In Search of Humanity: The Role of the Enlightenment in Modern History

In Search of Humanity: The Role of the Enlightenment in Modern History

In Search of Humanity: The Role of the Enlightenment in Modern History

In Search of Humanity: The Role of the Enlightenment in Modern History

Excerpt

The term 'Enlightenment' is hardly naturalized in English. This is curious, because the intellectual and moral revolution which it describes perhaps obtained its most widespread acceptance and exercised its most lasting influence in Great Britain and the Englishspeaking world. But although the word is not familiar, and is open to some objection, other possible titles are even less happy. Why, for example, should we describe as the 'Aufklärung' a movement which had, or so I believe, only a superficial and transient influence on the German mind? Again, we can legitimately concentrate on the eighteenth century as 'le siȅcle des lumiȅres' and give the Enlightenment that title; but at the risk of forgetting that practically all its essential ideas were inherited from the previous century. If we go back to that flowering-time of genius we shall find that it already has a name in the text-books: it is the Age of Reason. And its philosophic rationalism, while in some respects the ally, was also the enemy of the empiricism which was one of the dominant elements in the Enlightenment.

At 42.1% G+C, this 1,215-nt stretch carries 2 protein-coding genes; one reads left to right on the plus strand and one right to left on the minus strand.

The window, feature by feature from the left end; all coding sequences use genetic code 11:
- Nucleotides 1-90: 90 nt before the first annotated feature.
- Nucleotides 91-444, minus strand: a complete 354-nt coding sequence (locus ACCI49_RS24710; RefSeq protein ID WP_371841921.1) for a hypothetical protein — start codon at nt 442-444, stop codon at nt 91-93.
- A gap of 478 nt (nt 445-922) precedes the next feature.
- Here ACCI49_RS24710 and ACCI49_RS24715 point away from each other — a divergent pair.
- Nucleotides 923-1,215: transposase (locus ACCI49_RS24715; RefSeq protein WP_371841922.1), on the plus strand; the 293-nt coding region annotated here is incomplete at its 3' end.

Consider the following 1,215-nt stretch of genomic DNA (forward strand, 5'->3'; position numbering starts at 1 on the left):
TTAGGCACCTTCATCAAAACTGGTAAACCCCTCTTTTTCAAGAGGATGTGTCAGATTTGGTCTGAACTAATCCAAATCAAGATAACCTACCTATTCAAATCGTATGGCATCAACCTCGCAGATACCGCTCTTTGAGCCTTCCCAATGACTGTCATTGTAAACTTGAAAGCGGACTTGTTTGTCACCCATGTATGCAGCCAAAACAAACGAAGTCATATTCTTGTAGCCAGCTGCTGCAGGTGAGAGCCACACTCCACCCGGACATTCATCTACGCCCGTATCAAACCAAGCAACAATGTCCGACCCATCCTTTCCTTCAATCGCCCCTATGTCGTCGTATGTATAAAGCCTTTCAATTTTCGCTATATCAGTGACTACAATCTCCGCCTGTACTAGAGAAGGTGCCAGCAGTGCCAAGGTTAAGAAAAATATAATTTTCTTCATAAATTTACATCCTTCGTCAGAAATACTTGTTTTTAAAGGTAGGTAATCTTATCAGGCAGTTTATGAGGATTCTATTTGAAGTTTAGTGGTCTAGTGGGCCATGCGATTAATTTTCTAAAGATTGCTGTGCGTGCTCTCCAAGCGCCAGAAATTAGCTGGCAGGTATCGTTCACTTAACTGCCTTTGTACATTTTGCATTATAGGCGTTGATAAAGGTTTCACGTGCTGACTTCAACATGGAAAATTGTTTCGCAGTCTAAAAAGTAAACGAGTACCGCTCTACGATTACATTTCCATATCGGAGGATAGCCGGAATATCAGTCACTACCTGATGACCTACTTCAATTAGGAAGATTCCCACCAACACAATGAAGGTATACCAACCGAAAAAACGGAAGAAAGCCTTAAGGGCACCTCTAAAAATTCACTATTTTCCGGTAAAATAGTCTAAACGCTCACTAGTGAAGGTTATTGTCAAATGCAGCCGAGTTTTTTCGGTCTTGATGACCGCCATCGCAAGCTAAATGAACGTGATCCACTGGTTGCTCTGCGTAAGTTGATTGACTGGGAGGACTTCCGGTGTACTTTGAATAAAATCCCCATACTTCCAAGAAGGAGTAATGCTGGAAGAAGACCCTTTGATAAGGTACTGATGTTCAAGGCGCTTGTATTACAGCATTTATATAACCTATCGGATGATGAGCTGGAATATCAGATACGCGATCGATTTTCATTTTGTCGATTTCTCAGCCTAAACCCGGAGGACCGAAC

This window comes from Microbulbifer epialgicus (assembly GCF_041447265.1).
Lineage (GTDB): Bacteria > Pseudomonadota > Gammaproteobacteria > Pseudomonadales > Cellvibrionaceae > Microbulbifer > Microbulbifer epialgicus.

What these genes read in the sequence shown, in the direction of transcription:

The ambiguities of the term 'reason', and the conflict between empiricism and rationalism, is a second source of confusion about the Enlightenment and one of the reasons why it has been the subject of such different and even contrary interpretations. I do not pretend to be in agreement with all my predecessors on this subject. If Hazard's classic La crise de la conscience europęenne would fit in very well with my theme, Taine's L'ancien ręgime, Carl Becker brilliant Heavenly City of the Eighteenth-century Philosophers, or Professor Talmon influential Origins of Totalitarian Democracy represent a fundamentally opposed view; and Cassirer's 'Aufklärung', beginning in Leibniz and culminatmig in Kant, may seem to trace the history of quite another intellectual development, as indeed it largely does. These differing interpretations partly stem from concentration of interest on the intellectual history of separate countries, and partly from a tendency to exclude, or at least to regard as somehow not part of the general European movement, the development of ideas in Great Britain. It seems to me, on the contrary, that such . . .

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